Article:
Clear victory for the opposition in Kosovo

Albin Kurti of the left-wing nationalist Vetëvendosje ("Self-Determination") party has won the snap election in Kosovo with 48 percent of the vote. The long-standing ruling party PDK, which emerged from the civil war militia UÇK, secured just 17 percent. Commentators voice doubts that Kurti will be able to make good on his election promise of ending the rampant corruption in the country.

Open/close all quotes
Tages-Anzeiger (CH) /

Personal integrity is not enough

The majority of Kosovars said goodbye to the old guard with a protest vote, the Tages-Anzeiger writes:

“These leaders turned the state into a self-service shop, created a climate of complete impunity, and lost touch with the people due to the arrogance with which they wielded power. Will Kurti end this skewed political culture? He has personal integrity - and that's a good start. ... But that alone will hardly be enough to reverse the trend. What the presumed prime minister-in-waiting needs is experienced managers who can govern efficiently. So far, Kurti has mainly surrounded himself with out-and-out yes-men .... With his promise that he will mercilessly fight corruption and crime, the 45-year-old has raised great expectations.”

Neue Zürcher Zeitung (CH) /

Kurti can succeed with the help of Kosovars living abroad

The election marks a turning point, but Kurti faces a difficult task, Neue Zürcher Zeitung believes:

“He promised work and justice, and that got him elected. But where is he supposed to create jobs if not in the public service sector, just like his corrupt predecessors? And how can the rule of law be strengthened with poorly paid judges who are vulnerable to pressure from the powerful? ... Kurti has a strong ally: the Kosovars living abroad. ... Many of them still care about their old homeland. With their economic competence and their political experience, they have a lot to offer Kosovo. So far, however, there was simply no one they could contact in Pristina ... With Kurti, they believe, things will now be different.”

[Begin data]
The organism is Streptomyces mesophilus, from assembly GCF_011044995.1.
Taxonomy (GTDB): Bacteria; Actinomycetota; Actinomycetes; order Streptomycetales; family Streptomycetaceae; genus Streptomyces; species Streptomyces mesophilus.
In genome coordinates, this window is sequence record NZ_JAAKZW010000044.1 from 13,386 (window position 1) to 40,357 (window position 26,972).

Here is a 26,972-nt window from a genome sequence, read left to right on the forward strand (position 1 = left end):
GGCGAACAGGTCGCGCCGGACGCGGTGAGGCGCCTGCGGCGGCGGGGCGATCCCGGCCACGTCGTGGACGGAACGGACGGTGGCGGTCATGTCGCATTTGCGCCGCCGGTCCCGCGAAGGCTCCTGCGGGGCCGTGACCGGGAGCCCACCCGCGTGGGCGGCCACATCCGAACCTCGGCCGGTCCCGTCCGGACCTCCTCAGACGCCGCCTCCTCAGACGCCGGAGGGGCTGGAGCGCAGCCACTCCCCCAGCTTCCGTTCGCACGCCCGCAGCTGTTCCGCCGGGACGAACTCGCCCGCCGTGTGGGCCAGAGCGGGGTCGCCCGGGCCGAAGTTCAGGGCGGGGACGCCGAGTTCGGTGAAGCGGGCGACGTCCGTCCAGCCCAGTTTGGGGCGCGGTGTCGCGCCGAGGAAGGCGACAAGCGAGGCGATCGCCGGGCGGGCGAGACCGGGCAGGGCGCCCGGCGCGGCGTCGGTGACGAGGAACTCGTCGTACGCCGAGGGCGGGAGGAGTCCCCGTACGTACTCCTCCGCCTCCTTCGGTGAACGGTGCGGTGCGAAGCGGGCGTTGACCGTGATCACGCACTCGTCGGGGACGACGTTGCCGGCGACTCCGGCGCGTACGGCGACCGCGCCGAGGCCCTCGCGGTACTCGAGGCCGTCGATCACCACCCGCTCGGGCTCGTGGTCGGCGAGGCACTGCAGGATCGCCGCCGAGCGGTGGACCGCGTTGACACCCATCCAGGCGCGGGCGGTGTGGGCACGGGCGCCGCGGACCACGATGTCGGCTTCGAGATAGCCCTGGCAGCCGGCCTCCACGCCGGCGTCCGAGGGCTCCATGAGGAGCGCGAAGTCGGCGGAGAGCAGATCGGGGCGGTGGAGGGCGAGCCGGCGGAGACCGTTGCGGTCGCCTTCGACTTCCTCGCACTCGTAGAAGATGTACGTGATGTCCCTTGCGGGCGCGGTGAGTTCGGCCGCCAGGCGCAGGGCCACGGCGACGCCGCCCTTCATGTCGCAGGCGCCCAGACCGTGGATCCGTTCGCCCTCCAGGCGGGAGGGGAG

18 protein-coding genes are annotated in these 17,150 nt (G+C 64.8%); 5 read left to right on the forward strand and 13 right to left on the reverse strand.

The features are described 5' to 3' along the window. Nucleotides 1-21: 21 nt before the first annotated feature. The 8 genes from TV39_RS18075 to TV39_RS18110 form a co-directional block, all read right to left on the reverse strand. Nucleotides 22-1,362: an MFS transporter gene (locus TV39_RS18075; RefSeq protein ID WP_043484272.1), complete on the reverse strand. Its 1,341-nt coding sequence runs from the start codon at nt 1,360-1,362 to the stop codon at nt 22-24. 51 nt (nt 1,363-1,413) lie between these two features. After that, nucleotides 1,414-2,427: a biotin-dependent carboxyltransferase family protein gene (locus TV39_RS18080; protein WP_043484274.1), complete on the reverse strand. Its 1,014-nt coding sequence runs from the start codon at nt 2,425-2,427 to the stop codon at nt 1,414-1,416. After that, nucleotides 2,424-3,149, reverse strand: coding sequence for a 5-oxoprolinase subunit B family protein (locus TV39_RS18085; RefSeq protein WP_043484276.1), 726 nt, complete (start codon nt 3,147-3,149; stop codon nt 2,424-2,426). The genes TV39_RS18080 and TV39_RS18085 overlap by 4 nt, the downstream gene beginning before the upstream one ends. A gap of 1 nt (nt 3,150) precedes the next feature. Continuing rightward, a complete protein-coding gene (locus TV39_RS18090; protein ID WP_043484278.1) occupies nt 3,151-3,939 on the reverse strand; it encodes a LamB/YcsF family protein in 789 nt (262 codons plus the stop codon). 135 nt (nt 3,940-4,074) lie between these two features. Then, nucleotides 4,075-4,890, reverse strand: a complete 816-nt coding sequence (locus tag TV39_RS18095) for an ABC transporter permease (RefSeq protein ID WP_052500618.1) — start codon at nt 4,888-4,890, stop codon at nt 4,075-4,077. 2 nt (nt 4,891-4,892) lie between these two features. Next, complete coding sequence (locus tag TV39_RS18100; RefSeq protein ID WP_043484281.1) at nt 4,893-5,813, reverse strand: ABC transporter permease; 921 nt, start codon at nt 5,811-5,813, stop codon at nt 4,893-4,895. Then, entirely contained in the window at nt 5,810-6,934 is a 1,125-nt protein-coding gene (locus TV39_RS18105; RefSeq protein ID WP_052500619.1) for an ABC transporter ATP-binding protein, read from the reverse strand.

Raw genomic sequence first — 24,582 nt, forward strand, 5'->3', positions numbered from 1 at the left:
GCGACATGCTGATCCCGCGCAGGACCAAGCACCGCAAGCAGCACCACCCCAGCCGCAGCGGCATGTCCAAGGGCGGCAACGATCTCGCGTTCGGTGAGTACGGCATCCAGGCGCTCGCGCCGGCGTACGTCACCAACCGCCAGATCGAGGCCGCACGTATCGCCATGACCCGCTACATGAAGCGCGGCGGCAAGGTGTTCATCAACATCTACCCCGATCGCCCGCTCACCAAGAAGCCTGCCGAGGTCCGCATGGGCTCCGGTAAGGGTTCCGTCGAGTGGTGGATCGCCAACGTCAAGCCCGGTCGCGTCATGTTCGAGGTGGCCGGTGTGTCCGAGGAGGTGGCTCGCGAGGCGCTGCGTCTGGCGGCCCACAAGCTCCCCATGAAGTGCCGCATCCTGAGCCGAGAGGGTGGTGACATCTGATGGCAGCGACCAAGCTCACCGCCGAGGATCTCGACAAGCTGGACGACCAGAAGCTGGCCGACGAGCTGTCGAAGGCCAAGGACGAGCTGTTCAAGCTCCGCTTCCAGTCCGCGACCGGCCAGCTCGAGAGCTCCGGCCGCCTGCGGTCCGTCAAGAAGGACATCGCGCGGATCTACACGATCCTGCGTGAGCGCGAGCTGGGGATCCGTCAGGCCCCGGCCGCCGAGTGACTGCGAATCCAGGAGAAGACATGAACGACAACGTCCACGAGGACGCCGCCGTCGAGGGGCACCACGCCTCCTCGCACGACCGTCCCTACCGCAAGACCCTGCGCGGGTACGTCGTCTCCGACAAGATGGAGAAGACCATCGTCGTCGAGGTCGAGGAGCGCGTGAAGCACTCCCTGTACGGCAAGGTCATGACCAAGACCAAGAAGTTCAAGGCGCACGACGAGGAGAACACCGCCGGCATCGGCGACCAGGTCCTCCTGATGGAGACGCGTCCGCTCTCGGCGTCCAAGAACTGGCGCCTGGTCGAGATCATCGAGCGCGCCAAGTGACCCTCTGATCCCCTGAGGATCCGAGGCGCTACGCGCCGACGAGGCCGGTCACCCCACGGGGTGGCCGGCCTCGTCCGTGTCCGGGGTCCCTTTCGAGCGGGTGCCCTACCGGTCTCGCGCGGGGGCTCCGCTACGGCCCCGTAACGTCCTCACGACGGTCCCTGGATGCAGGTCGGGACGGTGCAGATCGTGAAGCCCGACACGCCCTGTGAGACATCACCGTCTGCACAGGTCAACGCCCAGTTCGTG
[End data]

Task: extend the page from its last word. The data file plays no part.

Frankfurter Allgemeine Zeitung (DE) /

Turbulence will ensue

The election result makes Kosovo a European issue again, writes the Frankfurter Allgemeine Zeitung:

“In recent years the Europeans have mainly tried to avoid any additional work with Kosovo. The future prime minister Albin Kurti will disturb this calm. If his announcements of a radical battle against corruption are followed by deeds, this will likely lead to political turbulence. For experiences in other countries teach us that the beneficiaries of corrupt networks won't accept their business being endangered without putting up a fight. And Kurti's political track record shows that he does not avoid conflict.”